Obama Invites Gay Americans in
Hurrying to dress for a concert featuring one of her favorite blues singers, Easter Spencer felt something frightening.
"Honey, I found a lump," she told her partner, Phyllis.
Her partner calmed her, saying, "Let's just get a mammogram and get it taken care of."
Spencer, who had a job but no health insurance, turned to the Mautner Project, a Washington, D.C., based group that helps lesbians with cancer. Mautner referred her to a free mammogram program, and her lump proved benign. But doctors recommend that Spencer have it removed, something she can't afford to do until she's able to sign up for insurance next year.
"I feel panicky. I hope it doesn't get bigger," Spencer frets.
When President Barack Obama wanted to single out Americans whose problems illustrate shortfalls in the health care system, he invited Spencer to sit in the first lady's box for his high-stakes address to a joint session of Congress.
Spencer's story was recounted in a White House press release along with other guests' insurance woes: A yarn shop owner, for example, can't afford to insure her three workers; a Maryland woman faces $30,0000 in health care bills despite having insurance; and a college student had to sell his family's home after his uninsured mother died of brain cancer and left behind $255,000 in bills.
Spencer's inclusion is the most recent example of how the Obama White House has seamlessly woven everyday gay, lesbian, bisexual and transgender Americans into its events. For example, it made sure gay families participated in the Easter Egg Roll and that a gay dad attended the Fatherhood Town Hall.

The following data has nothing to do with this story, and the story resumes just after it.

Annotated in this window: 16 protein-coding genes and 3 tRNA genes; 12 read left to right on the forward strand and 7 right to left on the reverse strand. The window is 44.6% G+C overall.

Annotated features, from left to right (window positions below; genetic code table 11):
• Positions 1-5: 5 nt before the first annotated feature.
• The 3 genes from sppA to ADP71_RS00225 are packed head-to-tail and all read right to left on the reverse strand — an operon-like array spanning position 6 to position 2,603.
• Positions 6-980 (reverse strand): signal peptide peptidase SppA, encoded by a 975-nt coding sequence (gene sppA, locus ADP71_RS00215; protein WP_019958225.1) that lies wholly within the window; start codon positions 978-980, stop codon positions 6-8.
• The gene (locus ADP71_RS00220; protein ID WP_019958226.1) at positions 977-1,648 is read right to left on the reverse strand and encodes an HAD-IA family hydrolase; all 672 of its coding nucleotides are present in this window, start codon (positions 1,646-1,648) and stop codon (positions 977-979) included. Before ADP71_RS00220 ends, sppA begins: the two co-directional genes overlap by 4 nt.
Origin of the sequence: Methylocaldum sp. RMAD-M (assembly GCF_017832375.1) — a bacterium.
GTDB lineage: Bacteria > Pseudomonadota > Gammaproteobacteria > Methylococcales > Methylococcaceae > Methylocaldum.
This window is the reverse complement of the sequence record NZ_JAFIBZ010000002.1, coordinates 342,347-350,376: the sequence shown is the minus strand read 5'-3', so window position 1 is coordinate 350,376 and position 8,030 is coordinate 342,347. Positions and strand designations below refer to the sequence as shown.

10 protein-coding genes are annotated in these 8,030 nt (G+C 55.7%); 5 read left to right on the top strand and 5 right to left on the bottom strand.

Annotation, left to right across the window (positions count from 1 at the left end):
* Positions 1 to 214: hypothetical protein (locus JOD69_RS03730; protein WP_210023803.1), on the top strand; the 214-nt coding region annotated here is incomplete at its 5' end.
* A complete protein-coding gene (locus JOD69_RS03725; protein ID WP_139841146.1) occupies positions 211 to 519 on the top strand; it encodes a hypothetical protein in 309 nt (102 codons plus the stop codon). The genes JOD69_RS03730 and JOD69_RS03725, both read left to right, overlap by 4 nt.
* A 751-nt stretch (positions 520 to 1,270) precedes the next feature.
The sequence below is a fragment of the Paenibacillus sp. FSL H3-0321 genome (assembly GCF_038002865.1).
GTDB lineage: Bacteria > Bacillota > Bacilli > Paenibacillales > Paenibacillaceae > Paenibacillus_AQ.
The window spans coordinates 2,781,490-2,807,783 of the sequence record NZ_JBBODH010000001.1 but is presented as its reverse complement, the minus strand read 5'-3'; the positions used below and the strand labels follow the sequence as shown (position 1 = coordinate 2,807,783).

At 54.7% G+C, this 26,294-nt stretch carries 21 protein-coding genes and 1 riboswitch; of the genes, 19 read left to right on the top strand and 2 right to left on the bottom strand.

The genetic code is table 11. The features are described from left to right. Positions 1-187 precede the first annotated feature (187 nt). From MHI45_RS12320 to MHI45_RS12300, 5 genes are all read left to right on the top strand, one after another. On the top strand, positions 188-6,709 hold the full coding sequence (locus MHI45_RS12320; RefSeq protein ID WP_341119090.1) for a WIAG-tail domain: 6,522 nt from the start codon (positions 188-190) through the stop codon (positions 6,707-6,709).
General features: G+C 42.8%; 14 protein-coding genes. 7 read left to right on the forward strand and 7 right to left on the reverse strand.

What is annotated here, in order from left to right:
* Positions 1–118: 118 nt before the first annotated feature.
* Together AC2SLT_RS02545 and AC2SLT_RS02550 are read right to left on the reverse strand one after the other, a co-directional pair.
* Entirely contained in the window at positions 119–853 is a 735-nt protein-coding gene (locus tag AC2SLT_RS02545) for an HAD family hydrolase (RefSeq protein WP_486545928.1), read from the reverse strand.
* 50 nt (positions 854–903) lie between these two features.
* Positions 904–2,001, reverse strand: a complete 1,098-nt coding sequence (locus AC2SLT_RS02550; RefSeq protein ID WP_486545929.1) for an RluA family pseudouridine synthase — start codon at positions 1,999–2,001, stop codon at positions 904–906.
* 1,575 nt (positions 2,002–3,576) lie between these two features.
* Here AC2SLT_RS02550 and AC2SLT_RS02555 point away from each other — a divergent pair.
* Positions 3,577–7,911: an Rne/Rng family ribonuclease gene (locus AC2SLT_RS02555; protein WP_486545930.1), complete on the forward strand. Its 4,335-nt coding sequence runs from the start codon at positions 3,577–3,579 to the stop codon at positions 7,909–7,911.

Rob Keeling, a human resources executive from Virginia whose son Max is 4, was invited to the White House to hear the president stress fathers' importance in children's lives.
"You really saw a cross-section of fathers. And that reinforced that family is something that everyone can relate to," Keeling says.
Quite a few parents are among the folks receiving the unprecedented number of LGBT invitations from the Obama White House. Chris Caldwell and Richard Llewellyn of Los Angeles, a married couple with 19-year-old twins, met with the president and first lady before the White House's big Stonewall commemoration in June.
Caldwell recalls that the Obamas appeared completely comfortable when he told them, "This is my husband, Richard." Michelle Obama gave one of the twins, Rosemary, college tips.
"We felt that we were interacting on a very human level as parents to other parents," Caldwell said. "It was very affirming to have the president recognize that gay people are parents and part of the basic fabric of American life. It felt like the message was that he understood we are families that deserve the same recognition and respect as every other type of family."
Spencer similarly sees the Obamas as spreading the word that lesbians and gay men struggle with medical nightmares all too familiar to millions of other people.
"I felt the Obamas really cared and wanted other Americans to know people like me are having trouble getting health insurance," Spencer says.
The president clearly knows how much good that can flow from small acts of kindness. At the Fatherhood Town Hall, he said he ended up loving basketball and jazz because his own father, whom he scarcely knew, gave him a basketball and took him to his first jazz concert. "I really want to emphasize ... small moments and gestures can make a huge difference," the president said.
Taken together, the Obama administration's small, inclusive gestures send a big, inclusive message: This president embraces the diversity of the gay community and the nation he leads.
Deb Price of The Detroit News writes the first nationally syndicated column on gay issues. To find out more about Deb Price and read features by other Creators Syndicate writers and cartoonists, visit the Creators Syndicate web page at www.creators.com.
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